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Welcome to the returning post-solstice sun. In looking back, 2010 has been both a challenging and an exciting year for WEI! Like most small non-profits, WEI’s been challenged by hard economic times, especially to adequately meet our operational costs. Determined to become more financially sustainable, WEI went to work forging more opportunities to partner with allies.  We can report great progress in 2010! Exciting new multi-year federal grant awards for our projects plus our first work-place giving campaign: 1) a USDA grant to partner with Environmental justice Advocates of MN (EJAM) for our cross cultural/cross neighborhood Urban Community Food Justice Council we initiated last year and 2) a U.S. EPA Community Action for Renewing the Environment) grant to partner with Hennepin County for expanding our environmental justice mapping work in Phillips. 3) WEI also competed successfully to become part of the Minnesota Environmental Fund’s work-place giving campaign and 4) Healthy Legacy Coalition awarded us a joint grant with EJAM to continue our policy work. And what makes us so happy, WEI was honored with the prestigious Ann Bancroft Award for our environmental justice work in support of girls and women.                                                               
WEI’s two Environmental Justice Education and Advocacy Collaborative (EJEAC) Projects also gathered momentum: 1) Phillips EJEAC, with the leadership of our community-based PESCI organizers, helped successfully change state public utility policy to challenge the environmental injustice of siting high voltage electric transmission lines through Phillips and WEI has become the “incubator” for a project with the Allina Backyard Project focused on safer home product workshops in the Latina/o community.  2) WEI’s East Metro EJEAC hired a new intern-coordinator and our Principal Investigator sparked new interest from the Obama administration’s federal environmental agencies (EPA and NIEHS) and with local Hmong health professionals to help promote our research on toxic exposures to Hmong farmers.

WEI’s own Farm Program bloomed in 2010: bountiful crops at Amador Hill fed a successful Community Supported Agriculture (CSA) project and our three culturalheritage farms (Indigenous, Latino, Hmong) expanded to four, adding an experimental Mexican peanut growing project. The highly successful launching of WEI’s new Regional Outreach Training Center in collaboration with Growing Power, Inc was an October inspiration. WEI’s Organic Farm School’s fifth season convened at the Midtown Global Market and WEI’s public policy work with Healthy Legacy continues. WEI’s Land Registry Project gained membership and the North Circle Project may find new life as part of a farming cooperative development. WEI’s most exciting partnership with Little Earth of United Tribes Urban Farm and Food Justice Project continues to inspire with the Little Earth Women’s Group taking strong leadership. This project and these urban farmers are the grounding team for WEI’s educational certification/accreditation work ahead.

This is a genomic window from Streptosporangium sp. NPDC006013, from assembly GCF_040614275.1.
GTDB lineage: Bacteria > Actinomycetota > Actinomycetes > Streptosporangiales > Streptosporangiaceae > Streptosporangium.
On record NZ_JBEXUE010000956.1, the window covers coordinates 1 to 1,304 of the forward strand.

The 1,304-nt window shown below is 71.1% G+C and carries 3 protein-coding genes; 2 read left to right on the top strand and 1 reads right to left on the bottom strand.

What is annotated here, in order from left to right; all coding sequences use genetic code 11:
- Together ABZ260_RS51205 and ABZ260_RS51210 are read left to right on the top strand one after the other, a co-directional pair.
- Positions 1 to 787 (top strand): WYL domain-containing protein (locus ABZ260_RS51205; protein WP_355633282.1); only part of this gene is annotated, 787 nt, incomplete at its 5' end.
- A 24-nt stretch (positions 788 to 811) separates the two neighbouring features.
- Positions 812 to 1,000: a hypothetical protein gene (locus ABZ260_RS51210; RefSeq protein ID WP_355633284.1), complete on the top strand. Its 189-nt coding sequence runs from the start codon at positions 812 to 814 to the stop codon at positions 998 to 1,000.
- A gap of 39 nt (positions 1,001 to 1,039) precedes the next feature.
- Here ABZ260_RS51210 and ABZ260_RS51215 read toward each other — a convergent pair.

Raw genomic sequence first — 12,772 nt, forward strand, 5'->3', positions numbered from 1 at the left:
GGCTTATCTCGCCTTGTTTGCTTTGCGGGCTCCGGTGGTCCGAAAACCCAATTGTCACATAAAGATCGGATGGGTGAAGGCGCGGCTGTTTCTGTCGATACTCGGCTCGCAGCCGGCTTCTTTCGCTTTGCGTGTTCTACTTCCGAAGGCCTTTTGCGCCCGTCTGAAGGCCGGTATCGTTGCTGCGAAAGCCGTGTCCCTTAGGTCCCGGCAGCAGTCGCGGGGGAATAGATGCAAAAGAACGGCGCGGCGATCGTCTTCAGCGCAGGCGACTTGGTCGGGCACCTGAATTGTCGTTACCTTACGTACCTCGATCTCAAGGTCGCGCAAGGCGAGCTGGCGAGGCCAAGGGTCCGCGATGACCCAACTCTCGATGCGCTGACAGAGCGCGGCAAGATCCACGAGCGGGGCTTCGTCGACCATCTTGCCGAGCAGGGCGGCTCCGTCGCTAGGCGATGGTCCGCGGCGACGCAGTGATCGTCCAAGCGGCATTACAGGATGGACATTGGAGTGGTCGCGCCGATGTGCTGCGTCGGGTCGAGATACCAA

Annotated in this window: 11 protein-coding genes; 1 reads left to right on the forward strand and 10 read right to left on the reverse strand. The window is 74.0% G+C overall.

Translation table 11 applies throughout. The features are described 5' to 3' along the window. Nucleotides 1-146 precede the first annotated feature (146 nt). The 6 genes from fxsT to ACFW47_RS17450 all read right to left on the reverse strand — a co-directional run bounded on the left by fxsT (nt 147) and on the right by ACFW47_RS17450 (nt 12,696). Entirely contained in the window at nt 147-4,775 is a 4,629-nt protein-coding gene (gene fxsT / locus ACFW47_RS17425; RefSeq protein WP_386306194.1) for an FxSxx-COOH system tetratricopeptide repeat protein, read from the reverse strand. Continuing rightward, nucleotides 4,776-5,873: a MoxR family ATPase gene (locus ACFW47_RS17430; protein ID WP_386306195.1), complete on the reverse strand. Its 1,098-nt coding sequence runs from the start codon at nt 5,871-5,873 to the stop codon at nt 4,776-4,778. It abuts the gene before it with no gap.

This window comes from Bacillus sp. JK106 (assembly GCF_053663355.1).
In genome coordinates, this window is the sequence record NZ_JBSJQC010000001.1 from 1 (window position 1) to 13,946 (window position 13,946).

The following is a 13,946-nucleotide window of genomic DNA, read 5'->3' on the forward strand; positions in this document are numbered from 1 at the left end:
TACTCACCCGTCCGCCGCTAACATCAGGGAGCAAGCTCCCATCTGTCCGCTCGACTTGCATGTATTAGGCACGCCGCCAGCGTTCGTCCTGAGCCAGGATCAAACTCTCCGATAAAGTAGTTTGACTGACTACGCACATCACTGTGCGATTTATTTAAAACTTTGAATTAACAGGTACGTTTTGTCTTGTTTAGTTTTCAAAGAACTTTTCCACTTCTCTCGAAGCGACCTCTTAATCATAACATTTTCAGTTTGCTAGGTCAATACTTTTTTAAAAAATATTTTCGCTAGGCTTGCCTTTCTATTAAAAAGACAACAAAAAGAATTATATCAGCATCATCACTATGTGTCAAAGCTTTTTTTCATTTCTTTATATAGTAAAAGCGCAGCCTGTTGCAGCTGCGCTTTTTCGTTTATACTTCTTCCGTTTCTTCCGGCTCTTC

These projects and programs surviving with the hard work of WEI volunteers and minimal staff. Though we are celebrating the success of these terrific projects, it’s important to share that WEI is seriously struggling with infrastructure, administrative and operational costs because these are not currently being fully funded by our granting sources. WEI is fulfilling its  mission with our unique coalition of rural and urban, Indigenous, low income and communities of color, ensuring that women’s voices and priorities help lead the way to change lives as well as public policy. We know we cannot maintain the momentum without the ongoing generous help and participation of our members and community supporters, so please stay with us as we close out 2010 and begin 2011. Your contributions and donations will make the difference. All gifts to WEI are tax deductible.                                                           

For a full copy of the 2010 WEI Newsletter, click here. Photo:Little Earth urban farmers, Dawn Segura and Sindy Wright, with Jacquelyn Zita and  Dan Halsey, mentor farmers, and Karen Clark at the 2010 High Tunnel Conference.